Tag Archives: Director

Discovering the truth can be quite exciting

Rogue Theater Company Artistic Director Jessica Sage is in rehearsal for the company’s next production: Marsha Norman’s “’Night Mother.” The Pulitzer-prize winning play, directed by Caroline Shaffer, opens in Oregon Shakespeare Festival’s Black Swan Theater Nov. 1. Sage plays Mama, and Andrea Hochkeppel plays her daughter, Jessie. We all met one morning at the Rogue Valley Roasting Company.

EH: What attracts you to this play?

JS: There are so few plays for women by women that are this magnificent.

CS: The play is fundamentally about a relationship between a mother and a daughter, and it’s a complicated relationship.

Continue reading Discovering the truth can be quite exciting

Robinson can’t imagine a life doing anything else

Rick Robinson directs “Dancing at Lughnasa,” now playing at the Collaborative Theatre Project in Medford. Robinson is also managing director of the Oregon Cabaret Theatre. We met at Forage Coffee in Medford to talk about Brian Friel’s Tony Award-winning play.

Rick Robinson: This is a memory play along the lines of Tennessee William’s “Glass Menagerie.” It’s a narrator telling about his childhood, and has that dreamlike feel.

The authenticity of the piece is what drew me to it. There is warmth and humor, and there are these wonderful human beings that collide. The characters feel very real. You really love these human beings. It’s lush, it’s real, and it strikes that nerve that informs us of what it is to be human.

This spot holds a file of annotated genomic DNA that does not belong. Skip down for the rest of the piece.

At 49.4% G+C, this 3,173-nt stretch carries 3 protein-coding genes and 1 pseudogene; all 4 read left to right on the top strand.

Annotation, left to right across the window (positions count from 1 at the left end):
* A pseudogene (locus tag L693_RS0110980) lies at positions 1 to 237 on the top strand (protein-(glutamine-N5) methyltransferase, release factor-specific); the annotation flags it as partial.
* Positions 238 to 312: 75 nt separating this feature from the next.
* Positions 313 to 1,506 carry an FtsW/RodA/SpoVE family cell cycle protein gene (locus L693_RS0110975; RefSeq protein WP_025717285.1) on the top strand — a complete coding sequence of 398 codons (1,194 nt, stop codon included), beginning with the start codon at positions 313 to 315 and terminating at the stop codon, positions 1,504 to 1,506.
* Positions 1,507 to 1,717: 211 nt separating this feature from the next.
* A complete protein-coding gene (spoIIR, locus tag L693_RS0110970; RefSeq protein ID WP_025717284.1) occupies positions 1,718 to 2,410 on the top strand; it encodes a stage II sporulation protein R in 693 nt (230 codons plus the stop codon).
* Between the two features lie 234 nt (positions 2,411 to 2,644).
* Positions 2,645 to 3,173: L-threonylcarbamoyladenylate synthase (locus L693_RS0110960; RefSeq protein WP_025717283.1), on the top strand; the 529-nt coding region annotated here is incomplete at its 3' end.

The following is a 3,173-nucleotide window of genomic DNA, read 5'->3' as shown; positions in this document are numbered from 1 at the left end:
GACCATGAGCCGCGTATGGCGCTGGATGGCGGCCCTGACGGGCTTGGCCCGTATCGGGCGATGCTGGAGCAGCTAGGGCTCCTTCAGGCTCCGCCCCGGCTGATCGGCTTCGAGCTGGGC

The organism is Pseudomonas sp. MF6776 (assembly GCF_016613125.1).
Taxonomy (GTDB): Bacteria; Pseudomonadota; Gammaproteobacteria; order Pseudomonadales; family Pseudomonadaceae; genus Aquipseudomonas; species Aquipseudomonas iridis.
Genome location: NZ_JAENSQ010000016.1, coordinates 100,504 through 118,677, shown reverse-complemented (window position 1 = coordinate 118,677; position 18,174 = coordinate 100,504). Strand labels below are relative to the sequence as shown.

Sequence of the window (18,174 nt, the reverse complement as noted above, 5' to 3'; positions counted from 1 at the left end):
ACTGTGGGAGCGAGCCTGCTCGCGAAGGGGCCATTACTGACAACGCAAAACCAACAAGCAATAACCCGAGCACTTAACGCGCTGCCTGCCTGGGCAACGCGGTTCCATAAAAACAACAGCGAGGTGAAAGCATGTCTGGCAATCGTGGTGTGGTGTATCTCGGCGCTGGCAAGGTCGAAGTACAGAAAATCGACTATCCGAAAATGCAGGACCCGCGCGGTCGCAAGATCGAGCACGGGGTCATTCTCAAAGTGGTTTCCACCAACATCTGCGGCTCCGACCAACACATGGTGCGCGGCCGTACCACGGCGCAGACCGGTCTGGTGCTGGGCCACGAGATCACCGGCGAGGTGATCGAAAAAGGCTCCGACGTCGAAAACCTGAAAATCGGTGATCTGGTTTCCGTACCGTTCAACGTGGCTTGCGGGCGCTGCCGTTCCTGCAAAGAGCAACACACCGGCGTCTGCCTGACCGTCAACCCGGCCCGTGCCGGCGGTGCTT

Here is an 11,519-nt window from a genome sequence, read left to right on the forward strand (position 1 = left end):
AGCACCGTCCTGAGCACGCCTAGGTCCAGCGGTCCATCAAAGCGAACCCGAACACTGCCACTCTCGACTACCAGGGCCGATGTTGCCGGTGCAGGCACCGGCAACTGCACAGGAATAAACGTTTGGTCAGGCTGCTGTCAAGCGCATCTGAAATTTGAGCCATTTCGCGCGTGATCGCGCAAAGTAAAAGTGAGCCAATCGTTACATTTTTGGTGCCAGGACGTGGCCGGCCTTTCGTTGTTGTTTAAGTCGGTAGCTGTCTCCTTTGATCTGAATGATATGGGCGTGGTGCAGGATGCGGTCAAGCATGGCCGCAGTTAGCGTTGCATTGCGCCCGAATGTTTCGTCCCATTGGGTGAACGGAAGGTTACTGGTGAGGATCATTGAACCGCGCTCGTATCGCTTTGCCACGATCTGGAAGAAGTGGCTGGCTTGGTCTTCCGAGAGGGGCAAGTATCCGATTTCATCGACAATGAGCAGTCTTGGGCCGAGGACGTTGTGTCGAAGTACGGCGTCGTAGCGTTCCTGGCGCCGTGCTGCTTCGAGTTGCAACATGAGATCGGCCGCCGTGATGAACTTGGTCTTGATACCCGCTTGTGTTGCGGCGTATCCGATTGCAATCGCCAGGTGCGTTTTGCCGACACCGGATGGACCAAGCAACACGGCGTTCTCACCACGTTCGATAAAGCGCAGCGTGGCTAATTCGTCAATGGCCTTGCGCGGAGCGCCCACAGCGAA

Continue reading Robinson can’t imagine a life doing anything else

A new stage for performances

Jim Pagliasotti directs Play4Keeps, Ashland New Plays Festival’s recently launched website featuring audio recordings of new plays. The latest works by promising and prominent playwrights, dramatized by top local actors, are now available by subscription and as free podcasts at: Play4Keeps.org. The website was developed by Project A. I chatted with Pagliasotti one afternoon at Growler Guys in Ashland.

JP: In the time that I have been involved at ANPF, I have been aware of all the challenges playwrights face. It’s incredible what they have to go through. It seems like the aperture is getting smaller and smaller, through which everybody is trying to pass. There are agents, and not many theaters have the curatorial resources to sort through new works. I’ve also seen how hard playwrights have to work to promote themselves, to keep their name and their work out there.

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A deep look at 1980s epidemic

james-edmondsonJE: The scope of the play is huge. I assigned the cast to study subjects such as: Civil Rights; the House Un-American Activities Committee; Roy Cohen; the history of drag, and leather bars in America; the early medical and political response to the epidemic; Rock Hudson; the plagues of the 13th and 17th century. The Angel brought in charts of the structure of heaven. It’s been interesting to research the clothes of the early ’80s, and how strange they were.